1. A Lesson in Self-Care from Our Children

    As we move into mid-summer and kids are home throughout the day, you might notice that your stress level rises, but your child's stress level seems to remain pretty stable. What do kids know that we don't when it comes to de-stressing? As adults, we worry about paying bills, our children, our pets, aging parents, work, losing weight, cleaning the house – and the list goes on. And yet, do you rec…Read More

  2. Tips for Parenting Trauma-Reactive Kids

    While I could write for days on the topic of trauma in adoption and foster care kiddos, I’m writing this blog with the assumption that many parents already understand quite a bit about the basics of it. After all, adoptive parents receive a lot of training about “trauma.” You learn about brain development, definitions of trauma, how it impacts your kiddo and how to be aware of signs that sug…Read More

  3. The “Rad Ric” Contest for kids is officially underway!!!!

    Rad Ric is an acronym to help you and your transracially adopted kids remember the most effective ways to respond to racism: R - Redirecting and channeling your anger into something positive and productive A - Avoiding confrontations that involve hurtful words or actions D - Defusing situations by staying calm and using gentle words R - Reporting the problem to a trusted adult if it continues or…Read More

  4. Responding to Insensitive Adoption Questions

    The adoption experience may lead you to feel like you and your family members are part of an exclusive “club” – one which many people find mysterious and fascinating, and are curious to learn more about. While others’ intentions are typically not malicious, their questions may sound insensitive to the ears of someone who IS in the “club.” Because so many of the people who ask questions…Read More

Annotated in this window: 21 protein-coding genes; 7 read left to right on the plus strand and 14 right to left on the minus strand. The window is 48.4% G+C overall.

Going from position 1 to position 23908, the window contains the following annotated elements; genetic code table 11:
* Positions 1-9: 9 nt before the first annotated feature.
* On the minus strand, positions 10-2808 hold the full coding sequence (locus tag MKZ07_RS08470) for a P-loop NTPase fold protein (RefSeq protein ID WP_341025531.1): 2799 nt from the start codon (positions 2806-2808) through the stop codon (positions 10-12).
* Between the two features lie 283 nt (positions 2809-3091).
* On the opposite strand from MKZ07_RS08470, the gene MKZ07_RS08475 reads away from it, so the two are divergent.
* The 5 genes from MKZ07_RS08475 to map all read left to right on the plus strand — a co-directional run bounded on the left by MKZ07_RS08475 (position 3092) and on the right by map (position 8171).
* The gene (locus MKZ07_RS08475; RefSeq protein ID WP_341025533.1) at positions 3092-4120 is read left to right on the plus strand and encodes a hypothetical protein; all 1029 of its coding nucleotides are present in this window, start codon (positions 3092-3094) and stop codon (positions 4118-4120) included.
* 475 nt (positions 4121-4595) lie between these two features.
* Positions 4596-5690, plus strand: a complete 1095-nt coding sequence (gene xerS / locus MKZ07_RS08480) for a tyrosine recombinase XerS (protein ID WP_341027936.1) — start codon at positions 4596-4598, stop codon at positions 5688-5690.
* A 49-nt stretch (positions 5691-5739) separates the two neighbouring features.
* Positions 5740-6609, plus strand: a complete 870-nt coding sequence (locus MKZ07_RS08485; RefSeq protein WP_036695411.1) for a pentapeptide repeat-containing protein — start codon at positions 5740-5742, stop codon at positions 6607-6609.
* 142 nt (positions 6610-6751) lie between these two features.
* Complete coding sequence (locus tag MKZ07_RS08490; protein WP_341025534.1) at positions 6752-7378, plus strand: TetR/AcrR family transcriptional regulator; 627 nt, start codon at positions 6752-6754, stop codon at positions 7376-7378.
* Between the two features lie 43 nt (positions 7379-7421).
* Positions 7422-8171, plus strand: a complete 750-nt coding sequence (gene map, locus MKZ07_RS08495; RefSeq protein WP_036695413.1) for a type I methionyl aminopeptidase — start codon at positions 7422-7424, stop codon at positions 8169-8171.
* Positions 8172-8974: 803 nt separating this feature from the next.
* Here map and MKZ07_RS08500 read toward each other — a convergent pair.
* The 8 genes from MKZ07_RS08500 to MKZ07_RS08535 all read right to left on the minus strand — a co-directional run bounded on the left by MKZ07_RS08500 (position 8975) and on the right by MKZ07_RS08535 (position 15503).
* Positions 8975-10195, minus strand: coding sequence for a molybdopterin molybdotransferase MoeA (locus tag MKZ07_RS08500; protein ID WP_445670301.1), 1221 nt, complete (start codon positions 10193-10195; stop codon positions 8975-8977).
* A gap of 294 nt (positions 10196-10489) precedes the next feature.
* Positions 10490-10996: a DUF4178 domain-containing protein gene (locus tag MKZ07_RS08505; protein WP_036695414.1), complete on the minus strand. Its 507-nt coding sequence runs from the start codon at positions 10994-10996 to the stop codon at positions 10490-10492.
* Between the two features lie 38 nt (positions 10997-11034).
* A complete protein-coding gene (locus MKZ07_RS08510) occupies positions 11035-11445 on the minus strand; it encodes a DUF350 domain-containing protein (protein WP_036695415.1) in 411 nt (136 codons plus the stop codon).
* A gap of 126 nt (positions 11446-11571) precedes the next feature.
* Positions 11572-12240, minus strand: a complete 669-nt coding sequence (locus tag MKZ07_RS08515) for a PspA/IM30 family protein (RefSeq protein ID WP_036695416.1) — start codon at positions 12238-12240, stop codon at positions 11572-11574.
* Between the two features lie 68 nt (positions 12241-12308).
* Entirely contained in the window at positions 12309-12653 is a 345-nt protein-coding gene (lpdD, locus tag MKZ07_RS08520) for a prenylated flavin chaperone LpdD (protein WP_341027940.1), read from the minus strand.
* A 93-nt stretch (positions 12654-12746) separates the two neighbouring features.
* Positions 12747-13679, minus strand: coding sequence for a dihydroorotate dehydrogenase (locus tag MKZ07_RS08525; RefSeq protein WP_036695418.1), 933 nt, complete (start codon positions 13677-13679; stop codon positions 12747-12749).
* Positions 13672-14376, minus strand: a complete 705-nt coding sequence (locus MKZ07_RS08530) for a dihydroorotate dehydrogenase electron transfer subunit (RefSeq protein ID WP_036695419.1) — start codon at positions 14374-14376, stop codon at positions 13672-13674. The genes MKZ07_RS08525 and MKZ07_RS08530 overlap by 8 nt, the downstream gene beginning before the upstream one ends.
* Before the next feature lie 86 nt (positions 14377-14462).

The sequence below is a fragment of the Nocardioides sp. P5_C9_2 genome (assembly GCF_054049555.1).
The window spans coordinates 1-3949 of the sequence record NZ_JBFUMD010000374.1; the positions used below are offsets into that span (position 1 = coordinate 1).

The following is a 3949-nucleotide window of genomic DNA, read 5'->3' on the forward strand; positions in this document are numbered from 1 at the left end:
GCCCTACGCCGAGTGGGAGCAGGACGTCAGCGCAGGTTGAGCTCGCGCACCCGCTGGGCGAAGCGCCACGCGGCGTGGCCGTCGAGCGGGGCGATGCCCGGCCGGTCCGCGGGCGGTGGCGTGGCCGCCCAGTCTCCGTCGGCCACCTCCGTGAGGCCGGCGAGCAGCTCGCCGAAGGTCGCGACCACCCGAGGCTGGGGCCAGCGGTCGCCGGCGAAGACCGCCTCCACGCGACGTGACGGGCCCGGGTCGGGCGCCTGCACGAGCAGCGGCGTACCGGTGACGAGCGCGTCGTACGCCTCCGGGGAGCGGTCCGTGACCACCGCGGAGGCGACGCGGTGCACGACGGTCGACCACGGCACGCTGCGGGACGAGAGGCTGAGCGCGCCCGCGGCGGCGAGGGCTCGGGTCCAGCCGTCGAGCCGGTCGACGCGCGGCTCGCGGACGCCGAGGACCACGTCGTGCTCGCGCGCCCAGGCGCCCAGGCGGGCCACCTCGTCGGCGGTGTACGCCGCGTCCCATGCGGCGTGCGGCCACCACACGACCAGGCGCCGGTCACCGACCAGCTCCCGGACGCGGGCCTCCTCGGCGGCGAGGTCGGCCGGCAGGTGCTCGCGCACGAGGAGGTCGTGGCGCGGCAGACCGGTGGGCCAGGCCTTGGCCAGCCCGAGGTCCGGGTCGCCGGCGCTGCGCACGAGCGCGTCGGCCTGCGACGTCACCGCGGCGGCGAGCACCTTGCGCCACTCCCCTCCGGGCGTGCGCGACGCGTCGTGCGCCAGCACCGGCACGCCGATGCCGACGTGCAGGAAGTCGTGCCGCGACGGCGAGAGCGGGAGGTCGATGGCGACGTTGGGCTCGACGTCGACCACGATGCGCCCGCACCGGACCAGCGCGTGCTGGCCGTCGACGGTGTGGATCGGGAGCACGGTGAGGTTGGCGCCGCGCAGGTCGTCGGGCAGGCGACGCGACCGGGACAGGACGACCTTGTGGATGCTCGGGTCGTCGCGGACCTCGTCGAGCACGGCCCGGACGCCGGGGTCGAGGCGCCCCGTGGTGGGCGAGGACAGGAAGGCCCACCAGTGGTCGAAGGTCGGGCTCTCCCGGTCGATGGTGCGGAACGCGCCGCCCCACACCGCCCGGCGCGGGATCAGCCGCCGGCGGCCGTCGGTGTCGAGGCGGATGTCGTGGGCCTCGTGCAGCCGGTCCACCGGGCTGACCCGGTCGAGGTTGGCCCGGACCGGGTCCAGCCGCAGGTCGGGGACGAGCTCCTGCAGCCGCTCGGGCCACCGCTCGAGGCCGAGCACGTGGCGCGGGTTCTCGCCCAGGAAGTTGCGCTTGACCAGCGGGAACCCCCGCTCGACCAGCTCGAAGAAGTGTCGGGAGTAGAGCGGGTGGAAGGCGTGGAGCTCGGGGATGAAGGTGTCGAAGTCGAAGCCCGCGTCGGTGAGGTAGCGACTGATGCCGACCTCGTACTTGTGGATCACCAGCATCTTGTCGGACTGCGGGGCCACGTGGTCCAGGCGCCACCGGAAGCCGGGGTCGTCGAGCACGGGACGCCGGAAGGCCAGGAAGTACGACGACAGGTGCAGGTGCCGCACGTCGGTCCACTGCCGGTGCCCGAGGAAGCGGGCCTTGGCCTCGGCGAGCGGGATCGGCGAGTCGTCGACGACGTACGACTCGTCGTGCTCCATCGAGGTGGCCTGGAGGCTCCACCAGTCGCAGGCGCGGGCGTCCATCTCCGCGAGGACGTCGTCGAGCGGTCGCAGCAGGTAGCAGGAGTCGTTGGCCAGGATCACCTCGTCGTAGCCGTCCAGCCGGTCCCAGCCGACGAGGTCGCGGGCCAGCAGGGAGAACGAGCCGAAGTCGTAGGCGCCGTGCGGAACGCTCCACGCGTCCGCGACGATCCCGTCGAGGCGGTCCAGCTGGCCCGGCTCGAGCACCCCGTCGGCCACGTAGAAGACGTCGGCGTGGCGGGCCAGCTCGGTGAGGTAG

5. Feeling Part of Extended Family

    Everyone on my mom’s side of the family has the same nose – the “Foster” nose. I always noticed this as a child, how similar they looked. Mostly, I think I noticed this because I did not look like them. I am Indian, they are of Polish descent. I was always very thankful to have my brother around – even though we are not biologically related, he was also adopted from India, so we looked s…Read More

  6. Talking About Birth Parents and Identity

    Talking with your child about his or her birth parents can be a delicate topic. You may know a lot about your child’s history, or nothing at all. You may feel grateful towards your child’s birth parents, or angry at them for putting your child through a difficult early life. You may experience feelings of insecurity when your child wants to learn more about them, or you may feel comfortable wi…Read More

  7. Talking to Your Child about Adoption

    As an adoptive parent, it may seem intimidating to talk to your child about being adopted. The good news is, your child ISN’T intimidated by this talk, and you don’t have to be either! When it comes to talking about adoption, it shouldn’t be “the conversation” – it should be an open and ongoing process throughout your child’s lifetime. Begin talking about adoption from the moment you…Read More